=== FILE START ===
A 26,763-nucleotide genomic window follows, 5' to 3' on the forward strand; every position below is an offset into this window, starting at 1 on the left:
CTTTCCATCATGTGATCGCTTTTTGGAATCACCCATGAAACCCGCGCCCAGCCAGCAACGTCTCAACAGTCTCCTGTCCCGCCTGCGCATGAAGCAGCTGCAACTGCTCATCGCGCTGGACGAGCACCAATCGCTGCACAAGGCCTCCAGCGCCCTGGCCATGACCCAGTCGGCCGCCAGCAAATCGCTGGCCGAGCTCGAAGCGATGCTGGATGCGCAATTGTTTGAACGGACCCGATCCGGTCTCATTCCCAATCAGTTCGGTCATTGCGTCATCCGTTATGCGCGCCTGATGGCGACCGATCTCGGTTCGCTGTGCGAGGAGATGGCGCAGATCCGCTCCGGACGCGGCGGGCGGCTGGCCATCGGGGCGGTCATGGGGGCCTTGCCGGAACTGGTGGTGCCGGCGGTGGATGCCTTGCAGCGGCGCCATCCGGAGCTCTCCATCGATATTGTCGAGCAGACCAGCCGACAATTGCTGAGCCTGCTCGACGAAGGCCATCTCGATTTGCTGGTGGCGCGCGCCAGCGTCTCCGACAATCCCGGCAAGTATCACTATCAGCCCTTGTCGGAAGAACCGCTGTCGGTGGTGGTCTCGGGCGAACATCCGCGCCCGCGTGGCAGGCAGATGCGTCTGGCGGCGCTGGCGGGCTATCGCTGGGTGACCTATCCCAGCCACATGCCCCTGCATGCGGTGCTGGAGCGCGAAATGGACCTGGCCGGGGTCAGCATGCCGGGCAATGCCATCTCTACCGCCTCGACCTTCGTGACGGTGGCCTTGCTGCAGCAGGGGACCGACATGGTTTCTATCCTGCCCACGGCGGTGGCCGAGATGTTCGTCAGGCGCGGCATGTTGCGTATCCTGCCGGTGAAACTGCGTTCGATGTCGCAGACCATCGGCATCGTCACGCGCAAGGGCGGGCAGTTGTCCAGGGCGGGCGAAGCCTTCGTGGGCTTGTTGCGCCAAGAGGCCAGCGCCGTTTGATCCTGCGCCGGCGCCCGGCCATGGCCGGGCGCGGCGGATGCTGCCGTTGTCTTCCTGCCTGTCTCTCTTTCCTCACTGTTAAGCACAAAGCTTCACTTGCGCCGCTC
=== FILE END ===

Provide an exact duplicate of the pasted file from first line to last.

A 26,763-nucleotide genomic window follows, 5' to 3' on the forward strand; every position below is an offset into this window, starting at 1 on the left:
CTTTCCATCATGTGATCGCTTTTTGGAATCACCCATGAAACCCGCGCCCAGCCAGCAACGTCTCAACAGTCTCCTGTCCCGCCTGCGCATGAAGCAGCTGCAACTGCTCATCGCGCTGGACGAGCACCAATCGCTGCACAAGGCCTCCAGCGCCCTGGCCATGACCCAGTCGGCCGCCAGCAAATCGCTGGCCGAGCTCGAAGCGATGCTGGATGCGCAATTGTTTGAACGGACCCGATCCGGTCTCATTCCCAATCAGTTCGGTCATTGCGTCATCCGTTATGCGCGCCTGATGGCGACCGATCTCGGTTCGCTGTGCGAGGAGATGGCGCAGATCCGCTCCGGACGCGGCGGGCGGCTGGCCATCGGGGCGGTCATGGGGGCCTTGCCGGAACTGGTGGTGCCGGCGGTGGATGCCTTGCAGCGGCGCCATCCGGAGCTCTCCATCGATATTGTCGAGCAGACCAGCCGACAATTGCTGAGCCTGCTCGACGAAGGCCATCTCGATTTGCTGGTGGCGCGCGCCAGCGTCTCCGACAATCCCGGCAAGTATCACTATCAGCCCTTGTCGGAAGAACCGCTGTCGGTGGTGGTCTCGGGCGAACATCCGCGCCCGCGTGGCAGGCAGATGCGTCTGGCGGCGCTGGCGGGCTATCGCTGGGTGACCTATCCCAGCCACATGCCCCTGCATGCGGTGCTGGAGCGCGAAATGGACCTGGCCGGGGTCAGCATGCCGGGCAATGCCATCTCTACCGCCTCGACCTTCGTGACGGTGGCCTTGCTGCAGCAGGGGACCGACATGGTTTCTATCCTGCCCACGGCGGTGGCCGAGATGTTCGTCAGGCGCGGCATGTTGCGTATCCTGCCGGTGAAACTGCGTTCGATGTCGCAGACCATCGGCATCGTCACGCGCAAGGGCGGGCAGTTGTCCAGGGCGGGCGAAGCCTTCGTGGGCTTGTTGCGCCAAGAGGCCAGCGCCGTTTGATCCTGCGCCGGCGCCCGGCCATGGCCGGGCGCGGCGGATGCTGCCGTTGTCTTCCTGCCTGTCTCTCTTTCCTCACTGTTAAGCACAAAGCTTCACTTGCGCCGCTC